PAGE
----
Foreign Exchange Intervention and the Australian Dollar; Has it Mattered?
Paul Cashin () and
Hali Edison ()
No 03/99, IMF Working Papers from International Monetary Fund
Since the Australian dollar was floated in December 1983, the Australian central bank (Reserve Bank of Australia) has actively intervened in the foreign exchange market. Using daily exchange rate and official intervention data from January 1984 to December 2001, this paper examines what effects, if any, foreign exchange operations by the Reserve Bank of Australia (RBA) have had on the level and volatility of the Australian dollar exchange rate. First, using an event study we evaluate the effectiveness of intervention by examining its direct effect on the level of the exchange rate. We find that over the period 1997-2001, the RBA has had some success in its intervention operations, by moderating the depreciating tendency of the Australian dollar. Second, we investigate the effects of RBA intervention policies on exchange rate volatility over the floating rate period. Our results indicate that intervention operations tend to be associated with an increase in exchange rate volatility, which suggests that official intervention may have added to market uncertainty. Overall, the effects of RBA intervention are quite modest on both the level and the volatility of the Australian dollar exchange rate.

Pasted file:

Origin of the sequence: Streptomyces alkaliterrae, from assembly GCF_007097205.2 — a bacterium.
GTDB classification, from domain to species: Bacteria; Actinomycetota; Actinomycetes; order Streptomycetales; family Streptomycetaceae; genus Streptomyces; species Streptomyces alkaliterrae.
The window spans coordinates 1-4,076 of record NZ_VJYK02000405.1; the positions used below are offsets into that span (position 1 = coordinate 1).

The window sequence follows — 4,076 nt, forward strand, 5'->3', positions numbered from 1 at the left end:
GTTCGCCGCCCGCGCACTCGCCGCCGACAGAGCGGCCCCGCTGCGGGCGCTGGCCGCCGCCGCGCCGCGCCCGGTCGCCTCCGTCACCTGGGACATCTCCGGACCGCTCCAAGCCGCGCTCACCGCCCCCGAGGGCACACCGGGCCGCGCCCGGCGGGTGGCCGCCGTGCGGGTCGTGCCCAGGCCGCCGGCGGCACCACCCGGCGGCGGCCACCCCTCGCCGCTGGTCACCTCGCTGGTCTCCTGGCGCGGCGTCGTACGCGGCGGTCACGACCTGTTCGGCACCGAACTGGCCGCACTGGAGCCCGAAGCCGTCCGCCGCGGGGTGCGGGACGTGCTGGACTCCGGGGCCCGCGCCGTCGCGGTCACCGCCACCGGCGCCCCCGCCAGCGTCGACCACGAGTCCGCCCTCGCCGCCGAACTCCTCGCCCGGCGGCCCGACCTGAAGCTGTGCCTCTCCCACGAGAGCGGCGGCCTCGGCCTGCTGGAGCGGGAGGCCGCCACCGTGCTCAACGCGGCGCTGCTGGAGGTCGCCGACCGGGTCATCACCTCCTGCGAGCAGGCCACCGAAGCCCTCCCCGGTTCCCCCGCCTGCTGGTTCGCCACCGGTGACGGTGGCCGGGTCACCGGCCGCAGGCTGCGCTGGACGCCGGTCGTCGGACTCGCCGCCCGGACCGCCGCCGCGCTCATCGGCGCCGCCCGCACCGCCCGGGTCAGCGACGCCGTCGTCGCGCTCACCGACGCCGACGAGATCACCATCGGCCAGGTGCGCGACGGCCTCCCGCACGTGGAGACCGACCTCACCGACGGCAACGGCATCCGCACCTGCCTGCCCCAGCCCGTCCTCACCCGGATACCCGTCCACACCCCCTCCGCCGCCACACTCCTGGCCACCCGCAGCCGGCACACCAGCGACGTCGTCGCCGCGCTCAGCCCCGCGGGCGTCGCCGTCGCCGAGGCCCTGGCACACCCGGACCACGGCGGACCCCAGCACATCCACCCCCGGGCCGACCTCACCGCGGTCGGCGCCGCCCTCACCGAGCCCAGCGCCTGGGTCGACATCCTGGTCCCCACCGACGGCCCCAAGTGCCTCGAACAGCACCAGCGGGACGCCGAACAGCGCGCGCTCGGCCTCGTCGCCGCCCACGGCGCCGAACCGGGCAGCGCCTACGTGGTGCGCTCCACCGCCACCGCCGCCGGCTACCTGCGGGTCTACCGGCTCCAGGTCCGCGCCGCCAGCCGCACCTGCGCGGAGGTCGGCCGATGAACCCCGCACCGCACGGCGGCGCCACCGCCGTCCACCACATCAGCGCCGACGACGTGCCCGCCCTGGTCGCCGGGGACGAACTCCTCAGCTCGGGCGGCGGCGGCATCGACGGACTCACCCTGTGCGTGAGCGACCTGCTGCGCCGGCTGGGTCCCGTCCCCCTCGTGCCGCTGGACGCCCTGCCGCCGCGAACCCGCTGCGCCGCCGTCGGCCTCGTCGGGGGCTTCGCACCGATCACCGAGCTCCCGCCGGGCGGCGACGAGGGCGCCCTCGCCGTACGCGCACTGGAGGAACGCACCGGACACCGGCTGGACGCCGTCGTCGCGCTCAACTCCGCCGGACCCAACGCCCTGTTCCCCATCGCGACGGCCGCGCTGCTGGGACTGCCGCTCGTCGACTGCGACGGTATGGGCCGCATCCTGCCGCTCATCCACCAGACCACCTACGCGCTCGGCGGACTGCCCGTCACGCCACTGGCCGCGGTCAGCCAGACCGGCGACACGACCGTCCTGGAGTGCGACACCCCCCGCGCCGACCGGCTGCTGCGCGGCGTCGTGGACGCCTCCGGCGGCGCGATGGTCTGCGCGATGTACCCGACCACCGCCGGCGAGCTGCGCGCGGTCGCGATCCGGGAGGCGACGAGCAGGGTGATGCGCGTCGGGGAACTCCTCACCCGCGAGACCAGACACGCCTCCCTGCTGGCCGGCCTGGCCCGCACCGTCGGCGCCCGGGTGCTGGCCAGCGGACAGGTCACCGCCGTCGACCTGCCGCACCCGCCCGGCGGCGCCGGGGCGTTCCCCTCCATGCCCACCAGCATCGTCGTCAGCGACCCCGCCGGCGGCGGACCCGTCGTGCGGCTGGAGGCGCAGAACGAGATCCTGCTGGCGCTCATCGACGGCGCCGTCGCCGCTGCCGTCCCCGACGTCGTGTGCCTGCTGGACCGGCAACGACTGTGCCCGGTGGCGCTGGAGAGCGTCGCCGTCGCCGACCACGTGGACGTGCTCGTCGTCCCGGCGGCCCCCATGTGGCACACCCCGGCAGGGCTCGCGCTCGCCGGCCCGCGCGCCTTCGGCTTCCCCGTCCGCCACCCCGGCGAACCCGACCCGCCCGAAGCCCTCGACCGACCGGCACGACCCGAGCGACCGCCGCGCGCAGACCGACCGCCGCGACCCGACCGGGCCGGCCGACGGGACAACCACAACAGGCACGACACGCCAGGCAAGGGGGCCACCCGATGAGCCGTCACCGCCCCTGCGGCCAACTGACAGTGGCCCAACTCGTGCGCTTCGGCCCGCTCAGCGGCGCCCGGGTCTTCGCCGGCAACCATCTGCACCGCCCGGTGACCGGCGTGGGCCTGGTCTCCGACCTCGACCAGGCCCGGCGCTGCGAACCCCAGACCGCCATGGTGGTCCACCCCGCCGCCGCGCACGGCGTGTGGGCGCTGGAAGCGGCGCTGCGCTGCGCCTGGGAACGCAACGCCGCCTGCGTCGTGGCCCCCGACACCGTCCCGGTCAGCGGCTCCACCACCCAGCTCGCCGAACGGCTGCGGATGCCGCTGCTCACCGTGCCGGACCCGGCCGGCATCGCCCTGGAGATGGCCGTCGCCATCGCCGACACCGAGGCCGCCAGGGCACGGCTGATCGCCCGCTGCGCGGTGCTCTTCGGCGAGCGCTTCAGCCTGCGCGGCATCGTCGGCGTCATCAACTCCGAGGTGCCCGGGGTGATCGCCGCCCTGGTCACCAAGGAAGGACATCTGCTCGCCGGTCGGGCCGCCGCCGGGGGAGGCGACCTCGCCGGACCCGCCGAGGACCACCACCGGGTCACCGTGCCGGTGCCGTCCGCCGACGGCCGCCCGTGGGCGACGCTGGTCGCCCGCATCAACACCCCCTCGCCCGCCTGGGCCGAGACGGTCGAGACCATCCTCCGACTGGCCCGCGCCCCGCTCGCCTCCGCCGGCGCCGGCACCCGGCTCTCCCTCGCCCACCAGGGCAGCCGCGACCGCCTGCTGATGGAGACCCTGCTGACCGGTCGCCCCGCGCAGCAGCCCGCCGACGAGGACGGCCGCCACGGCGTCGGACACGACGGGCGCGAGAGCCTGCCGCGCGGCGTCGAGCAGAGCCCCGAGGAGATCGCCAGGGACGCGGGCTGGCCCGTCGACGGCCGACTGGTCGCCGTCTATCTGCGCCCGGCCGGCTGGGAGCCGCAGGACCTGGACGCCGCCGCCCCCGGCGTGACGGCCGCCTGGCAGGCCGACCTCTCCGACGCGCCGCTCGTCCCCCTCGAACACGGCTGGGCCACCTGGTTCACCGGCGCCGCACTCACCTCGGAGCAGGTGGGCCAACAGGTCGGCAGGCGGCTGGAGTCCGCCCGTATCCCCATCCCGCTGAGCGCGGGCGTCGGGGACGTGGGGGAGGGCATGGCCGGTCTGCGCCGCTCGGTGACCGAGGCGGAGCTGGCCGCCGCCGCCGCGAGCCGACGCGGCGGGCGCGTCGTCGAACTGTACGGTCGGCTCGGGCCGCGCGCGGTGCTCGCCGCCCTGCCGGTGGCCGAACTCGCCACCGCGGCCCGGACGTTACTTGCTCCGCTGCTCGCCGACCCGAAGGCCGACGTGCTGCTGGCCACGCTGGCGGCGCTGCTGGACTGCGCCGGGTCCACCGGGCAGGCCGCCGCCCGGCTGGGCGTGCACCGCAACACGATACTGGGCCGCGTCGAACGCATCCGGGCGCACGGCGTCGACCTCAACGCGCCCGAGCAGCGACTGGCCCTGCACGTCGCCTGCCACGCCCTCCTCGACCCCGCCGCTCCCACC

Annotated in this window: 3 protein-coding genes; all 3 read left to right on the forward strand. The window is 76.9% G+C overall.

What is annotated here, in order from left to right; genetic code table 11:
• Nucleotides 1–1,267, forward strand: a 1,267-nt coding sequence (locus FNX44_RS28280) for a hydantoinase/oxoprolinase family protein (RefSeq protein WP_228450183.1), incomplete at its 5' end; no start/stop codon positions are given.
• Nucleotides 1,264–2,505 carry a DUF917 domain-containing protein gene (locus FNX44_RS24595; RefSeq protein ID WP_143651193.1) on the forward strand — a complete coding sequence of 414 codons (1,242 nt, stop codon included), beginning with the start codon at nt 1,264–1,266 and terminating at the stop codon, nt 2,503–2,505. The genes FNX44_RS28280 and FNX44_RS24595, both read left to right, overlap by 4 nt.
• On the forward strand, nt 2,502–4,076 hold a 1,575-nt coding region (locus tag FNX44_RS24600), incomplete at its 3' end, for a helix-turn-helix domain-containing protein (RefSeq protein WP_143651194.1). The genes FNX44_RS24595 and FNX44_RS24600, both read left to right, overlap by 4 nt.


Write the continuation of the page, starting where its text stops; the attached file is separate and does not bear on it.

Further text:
Keywords: Australia; Foreign exchange intervention; Foreign exchange; International financial markets; exchange rate volatility, GARCH modeling, exchange rate, foreign currency, foreign exchange market, (search for similar items in EconPapers)
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Journal Article: Foreign exchange intervention and the Australian dollar: has it mattered? (2006)
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